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UK firms flop in the data back-up department

False sense of security

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Data back-up procedures amongst UK companies leave a lot to be desired, according to early results from a government-backed study out today.

A survey of 1,000 companies of all sizes - conducted as part of the Department of Trade and Industry's 2004 Information Security Breaches Survey - found that two-thirds of large businesses suffered an incident where they had to restore significant data from back-up during the last year. Roughly half of the businesses that had a systems failure or physical theft suffered major disruption, a factor which has led 95 per cent of firms to establish some form of back-up.

Unfortunately, these back-up procedures are often far from complete, the study concludes. Only a third of businesses store their back-ups off-site, and less than 20 per cent back-up their desktops. Even more worryingly, only eight per cent of companies have tested their disaster-recovery plans to see if they would work in practice.

This might lead to a false sense of security, according to the PricewaterhouseCoopers-led consortium of companies which carried out the study.

Chris Potter of PwC said that IT staff often lack awareness of which data is business critical and therefore don’t understand what they need to back up: "There’s a disconnect between the boardroom and the IT function which is potentially dangerous. Despite 9/11, the vast majority of UK businesses are living on a prayer when it comes to disaster recovery."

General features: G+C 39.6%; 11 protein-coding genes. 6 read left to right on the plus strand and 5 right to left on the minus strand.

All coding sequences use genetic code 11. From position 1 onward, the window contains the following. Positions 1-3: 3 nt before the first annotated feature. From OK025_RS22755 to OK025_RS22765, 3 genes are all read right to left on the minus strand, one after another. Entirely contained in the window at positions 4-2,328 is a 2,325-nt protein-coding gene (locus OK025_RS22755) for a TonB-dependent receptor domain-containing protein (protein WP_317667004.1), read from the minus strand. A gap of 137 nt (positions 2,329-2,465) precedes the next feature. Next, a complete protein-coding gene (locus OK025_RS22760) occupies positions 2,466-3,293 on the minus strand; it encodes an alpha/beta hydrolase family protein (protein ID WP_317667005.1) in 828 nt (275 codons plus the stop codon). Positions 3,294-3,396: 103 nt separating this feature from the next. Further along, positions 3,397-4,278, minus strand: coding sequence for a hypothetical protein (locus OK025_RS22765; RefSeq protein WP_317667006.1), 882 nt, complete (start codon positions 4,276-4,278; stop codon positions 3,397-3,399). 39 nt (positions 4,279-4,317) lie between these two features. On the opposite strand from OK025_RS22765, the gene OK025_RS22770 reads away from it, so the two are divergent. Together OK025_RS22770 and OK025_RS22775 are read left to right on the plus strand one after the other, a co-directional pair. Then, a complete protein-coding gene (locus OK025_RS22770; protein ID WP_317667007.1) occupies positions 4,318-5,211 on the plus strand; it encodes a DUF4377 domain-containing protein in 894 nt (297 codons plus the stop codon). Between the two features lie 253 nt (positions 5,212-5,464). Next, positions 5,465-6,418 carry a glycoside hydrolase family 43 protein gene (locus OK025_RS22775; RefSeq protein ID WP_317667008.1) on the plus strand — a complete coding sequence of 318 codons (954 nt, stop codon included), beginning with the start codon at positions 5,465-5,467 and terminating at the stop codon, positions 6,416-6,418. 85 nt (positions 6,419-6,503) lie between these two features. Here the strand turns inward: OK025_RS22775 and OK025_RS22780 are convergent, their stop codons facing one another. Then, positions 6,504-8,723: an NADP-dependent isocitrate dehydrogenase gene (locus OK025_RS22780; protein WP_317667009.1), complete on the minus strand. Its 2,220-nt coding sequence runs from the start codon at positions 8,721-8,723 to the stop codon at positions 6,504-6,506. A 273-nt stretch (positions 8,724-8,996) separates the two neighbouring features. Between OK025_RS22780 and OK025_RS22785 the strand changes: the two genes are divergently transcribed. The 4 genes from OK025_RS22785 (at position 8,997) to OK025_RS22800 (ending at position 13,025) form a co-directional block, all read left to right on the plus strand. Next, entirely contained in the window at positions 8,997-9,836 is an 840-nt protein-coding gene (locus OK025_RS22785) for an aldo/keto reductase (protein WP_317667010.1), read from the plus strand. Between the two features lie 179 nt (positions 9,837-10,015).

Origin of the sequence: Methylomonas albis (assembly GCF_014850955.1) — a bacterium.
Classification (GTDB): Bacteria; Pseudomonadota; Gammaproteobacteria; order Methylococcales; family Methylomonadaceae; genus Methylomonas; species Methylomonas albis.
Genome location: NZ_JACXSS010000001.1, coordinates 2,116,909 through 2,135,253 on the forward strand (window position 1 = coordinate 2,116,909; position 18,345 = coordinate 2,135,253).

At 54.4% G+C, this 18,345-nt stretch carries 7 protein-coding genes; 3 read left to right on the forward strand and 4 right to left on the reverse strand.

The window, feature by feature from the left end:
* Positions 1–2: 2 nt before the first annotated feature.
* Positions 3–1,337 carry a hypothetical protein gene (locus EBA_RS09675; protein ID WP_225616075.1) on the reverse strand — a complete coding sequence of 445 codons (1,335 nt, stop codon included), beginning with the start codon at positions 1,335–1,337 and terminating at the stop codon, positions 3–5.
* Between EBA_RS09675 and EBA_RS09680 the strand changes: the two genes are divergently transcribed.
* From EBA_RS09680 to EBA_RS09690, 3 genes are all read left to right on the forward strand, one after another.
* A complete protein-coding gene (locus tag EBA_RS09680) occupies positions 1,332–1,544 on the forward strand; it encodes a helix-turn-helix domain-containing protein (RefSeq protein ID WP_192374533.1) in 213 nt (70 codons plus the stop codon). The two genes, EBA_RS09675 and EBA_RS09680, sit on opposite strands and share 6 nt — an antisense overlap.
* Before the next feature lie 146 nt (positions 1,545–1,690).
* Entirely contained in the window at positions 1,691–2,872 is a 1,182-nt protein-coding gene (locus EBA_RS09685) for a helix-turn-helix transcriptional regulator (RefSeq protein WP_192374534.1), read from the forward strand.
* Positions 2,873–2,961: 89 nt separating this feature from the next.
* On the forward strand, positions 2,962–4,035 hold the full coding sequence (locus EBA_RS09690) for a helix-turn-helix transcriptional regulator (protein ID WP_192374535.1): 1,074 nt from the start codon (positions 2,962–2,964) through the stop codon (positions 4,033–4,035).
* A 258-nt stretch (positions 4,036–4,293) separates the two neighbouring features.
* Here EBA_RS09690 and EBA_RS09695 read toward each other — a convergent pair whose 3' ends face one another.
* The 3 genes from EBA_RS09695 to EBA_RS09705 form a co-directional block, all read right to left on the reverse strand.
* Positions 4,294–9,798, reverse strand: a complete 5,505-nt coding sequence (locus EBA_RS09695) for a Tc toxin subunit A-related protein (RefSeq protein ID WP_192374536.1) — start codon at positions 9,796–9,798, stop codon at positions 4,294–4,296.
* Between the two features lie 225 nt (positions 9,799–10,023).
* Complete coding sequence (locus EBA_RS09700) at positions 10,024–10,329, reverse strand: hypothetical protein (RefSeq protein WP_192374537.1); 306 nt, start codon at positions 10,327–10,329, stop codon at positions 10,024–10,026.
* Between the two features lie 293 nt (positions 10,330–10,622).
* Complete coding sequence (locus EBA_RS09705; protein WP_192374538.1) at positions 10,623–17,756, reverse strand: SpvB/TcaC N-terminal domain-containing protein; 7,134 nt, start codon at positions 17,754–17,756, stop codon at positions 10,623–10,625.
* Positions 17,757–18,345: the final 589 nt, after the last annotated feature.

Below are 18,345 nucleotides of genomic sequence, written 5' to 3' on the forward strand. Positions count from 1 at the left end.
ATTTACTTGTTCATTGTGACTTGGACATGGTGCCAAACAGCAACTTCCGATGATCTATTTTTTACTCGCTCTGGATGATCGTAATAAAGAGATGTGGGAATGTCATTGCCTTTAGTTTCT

Another company involved in the study is online data back-up and recovery specialist Atttix5.

Attix5 Chief executive Roelou Barry commented: "The research reveals a worrying trend. Most businesses only back-up their servers, yet critical business information is often distributed across the entire extended enterprise - from servers and desktops to laptops and mobile computing devices.”

The full findings of the DTI 2004 Survey will be launched at the InfoSecurity Europe conference in London in April. ®

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External Links

DTI Information Security Breaches Survey home page. Contains background on previous studies, which have consistently advised UK companies to spend more on security. There’s probably a lot of truth in that, but it’s worth bearing in mind the heavy involvement of IT suppliers and consultants in the group conducting the study.

Reducing security risks from open source software

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